The broader factory-built home industry of the present and future are definitely not the mobile home industry of pre-June 15, 1976.
For the progress that’s been made, the factory-built home industry is still facing perception and narrative challenges with the public and the media.
When combined with the rising demands of current and future housing demand, each of these challenges need to be handled head on if the industry is to thrive in times where it is designed to shine.
So, what does that future look like?
A recent article by John McManus on Builder Online addresses this question and provides a view of the future and how Hybrid Prefab homes fit into it.
An important question is asked: Is the home of the near future (2020) capable of being the home of the long-term future (2050)?
Hybrid Prefabs, says McManus, could hold the key.
Flexibility will be a key factor. Homes will obviously need to be safe and secure, but they will also need to be flexible with technology, modification and sustainability. For current and future homebuyers, this will be the rule, not the exception.
In MHProNews’ popular, in depth interview series, “A Cup of Coffee with...” Hybrid Prefab Homes President Otis Orsburn shares important details about this.
“The hybrid prefab home methodology has been readily accepted by traditional construction contractors, investors, lenders and the ultimate homeowner, ” said Orsburn.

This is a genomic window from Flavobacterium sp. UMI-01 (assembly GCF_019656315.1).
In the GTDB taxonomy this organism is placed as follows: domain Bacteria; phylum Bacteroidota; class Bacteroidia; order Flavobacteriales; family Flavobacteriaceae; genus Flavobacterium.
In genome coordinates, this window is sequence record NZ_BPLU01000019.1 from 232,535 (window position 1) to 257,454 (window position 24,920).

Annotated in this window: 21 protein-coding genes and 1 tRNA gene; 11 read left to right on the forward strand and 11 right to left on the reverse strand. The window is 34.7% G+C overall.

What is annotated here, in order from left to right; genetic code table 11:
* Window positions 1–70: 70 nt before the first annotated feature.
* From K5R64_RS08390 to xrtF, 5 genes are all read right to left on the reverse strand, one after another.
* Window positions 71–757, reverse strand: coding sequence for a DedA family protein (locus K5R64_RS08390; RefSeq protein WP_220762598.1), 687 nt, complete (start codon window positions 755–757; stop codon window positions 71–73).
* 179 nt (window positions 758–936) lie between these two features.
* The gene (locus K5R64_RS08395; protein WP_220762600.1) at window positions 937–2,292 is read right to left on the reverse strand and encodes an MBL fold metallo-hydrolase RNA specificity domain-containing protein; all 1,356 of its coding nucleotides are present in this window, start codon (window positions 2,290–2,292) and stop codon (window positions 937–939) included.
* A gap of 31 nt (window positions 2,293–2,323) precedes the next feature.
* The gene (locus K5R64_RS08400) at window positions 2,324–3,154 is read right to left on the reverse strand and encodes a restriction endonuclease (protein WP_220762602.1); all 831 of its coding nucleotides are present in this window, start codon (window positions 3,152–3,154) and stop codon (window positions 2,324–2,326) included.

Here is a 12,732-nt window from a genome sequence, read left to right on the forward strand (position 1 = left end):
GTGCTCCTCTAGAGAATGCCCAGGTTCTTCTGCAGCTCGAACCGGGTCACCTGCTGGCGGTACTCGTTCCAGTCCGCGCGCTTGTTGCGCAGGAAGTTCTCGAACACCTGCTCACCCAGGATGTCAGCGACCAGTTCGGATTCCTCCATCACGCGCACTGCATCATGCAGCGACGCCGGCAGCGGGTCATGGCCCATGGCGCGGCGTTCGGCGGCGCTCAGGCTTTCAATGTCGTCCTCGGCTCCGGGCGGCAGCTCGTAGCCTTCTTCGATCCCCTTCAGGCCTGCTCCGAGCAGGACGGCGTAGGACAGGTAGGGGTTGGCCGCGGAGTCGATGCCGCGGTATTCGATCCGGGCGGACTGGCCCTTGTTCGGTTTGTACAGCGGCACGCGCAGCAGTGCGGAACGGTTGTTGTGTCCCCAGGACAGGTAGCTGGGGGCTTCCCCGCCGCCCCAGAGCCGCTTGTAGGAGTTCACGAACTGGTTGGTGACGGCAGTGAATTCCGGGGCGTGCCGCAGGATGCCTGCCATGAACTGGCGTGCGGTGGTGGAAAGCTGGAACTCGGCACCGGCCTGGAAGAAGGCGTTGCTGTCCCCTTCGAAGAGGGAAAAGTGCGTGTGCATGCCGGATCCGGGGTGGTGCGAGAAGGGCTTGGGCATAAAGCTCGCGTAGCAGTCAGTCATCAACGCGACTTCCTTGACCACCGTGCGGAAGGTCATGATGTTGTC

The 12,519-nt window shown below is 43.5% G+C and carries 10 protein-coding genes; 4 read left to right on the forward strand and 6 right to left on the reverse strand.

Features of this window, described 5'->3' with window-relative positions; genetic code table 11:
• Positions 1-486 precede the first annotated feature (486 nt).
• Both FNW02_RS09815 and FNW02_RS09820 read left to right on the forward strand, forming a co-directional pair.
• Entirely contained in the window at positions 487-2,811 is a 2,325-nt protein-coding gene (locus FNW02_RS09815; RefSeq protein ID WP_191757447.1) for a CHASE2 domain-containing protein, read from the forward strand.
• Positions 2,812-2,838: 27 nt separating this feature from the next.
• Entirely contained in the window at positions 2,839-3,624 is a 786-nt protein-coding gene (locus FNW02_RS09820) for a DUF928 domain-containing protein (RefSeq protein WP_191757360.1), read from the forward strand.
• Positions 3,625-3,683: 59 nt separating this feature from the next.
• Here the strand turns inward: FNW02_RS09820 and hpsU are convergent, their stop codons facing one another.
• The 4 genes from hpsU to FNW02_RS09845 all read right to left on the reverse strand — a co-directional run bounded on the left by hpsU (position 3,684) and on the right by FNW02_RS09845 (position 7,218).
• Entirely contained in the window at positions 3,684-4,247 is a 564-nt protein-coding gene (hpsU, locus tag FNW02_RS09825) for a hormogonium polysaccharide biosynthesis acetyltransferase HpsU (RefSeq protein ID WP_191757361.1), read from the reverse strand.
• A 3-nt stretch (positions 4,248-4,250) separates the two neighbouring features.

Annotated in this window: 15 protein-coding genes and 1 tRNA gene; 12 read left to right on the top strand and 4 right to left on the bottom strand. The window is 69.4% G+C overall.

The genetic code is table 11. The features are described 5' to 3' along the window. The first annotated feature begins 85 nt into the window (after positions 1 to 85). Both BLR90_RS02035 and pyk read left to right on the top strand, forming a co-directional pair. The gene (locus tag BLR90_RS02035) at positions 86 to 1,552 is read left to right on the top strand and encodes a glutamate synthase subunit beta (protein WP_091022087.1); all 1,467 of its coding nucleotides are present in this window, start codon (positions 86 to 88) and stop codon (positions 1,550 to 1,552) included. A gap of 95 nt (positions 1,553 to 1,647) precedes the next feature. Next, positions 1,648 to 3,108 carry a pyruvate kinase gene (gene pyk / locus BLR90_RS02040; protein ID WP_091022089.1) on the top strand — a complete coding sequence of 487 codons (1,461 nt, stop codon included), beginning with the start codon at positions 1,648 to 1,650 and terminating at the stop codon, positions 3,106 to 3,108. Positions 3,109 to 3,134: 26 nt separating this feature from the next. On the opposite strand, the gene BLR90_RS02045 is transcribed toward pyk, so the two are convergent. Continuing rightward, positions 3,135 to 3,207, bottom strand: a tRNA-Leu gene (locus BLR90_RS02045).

“Another success is creating and managing the plan set that addresses the entire vertical construction of the home.” Orsburn stated that, “Historically, this has been the largest dysfunction when building a home that is replete with factory-built nuances that traditional contractors have not dealt with before.”
“These nuances are viewed as weaknesses because they haven’t been utilized in mainstream construction. After attending my classes for general contractors, these contractors become our spokes people.”
The opportunities for the manufactured, modular and prefab industry to fill a huge need are becoming more obvious each day. In the McManus piece, reference is made to the potential inability for large, tenured homebuilders and suppliers to be able to make the necessary adjustments to keep up with changing demand.
Specifically, if a company has been doing the same thing the same way for 100 years, could they deal with waking up one day and realizing what got them here won’t get them there?
Orsburn told MHProNews, “As a member of our state organization, the California Manufactured Housing Institute (CMH I), I served as chairperson for two terms, headed a State Task Force for manufactured housing and organized regional meetings educating local government about the advantages of manufactured homes and how to incorporate them into their housing plans.”
While established traditional builders may face those struggles, the factory-built home industry appears to have a unique opportunity to be the leader in the space and an unlikely hero to site builders.
McManus envisions a future where the hybrid modular process allows for more efficient, flexible homes where the process is a part of everyone homes construction workflow.
Does this mean that the homes of the future are an efficient mix of all methods being used today with the MH Industry providing the most critical components? Orsburn believes that may be the case.
“Our retail shoppers are typically millennials that embrace technology and are looking for more bang for their buck without sacrificing green, sustainable and energy saving features. They wonder aloud why all homes aren’t built in the hybrid manner.”
The future is filled with pages which have yet to be written. ##
(Editor’s note: to see the ‘read hot’ interview with Otis Orsburn, please click his photo above or the link here.)
(Image credts are as shown.)
Submitted by RC Williams to the Daily Business News for MHProNews.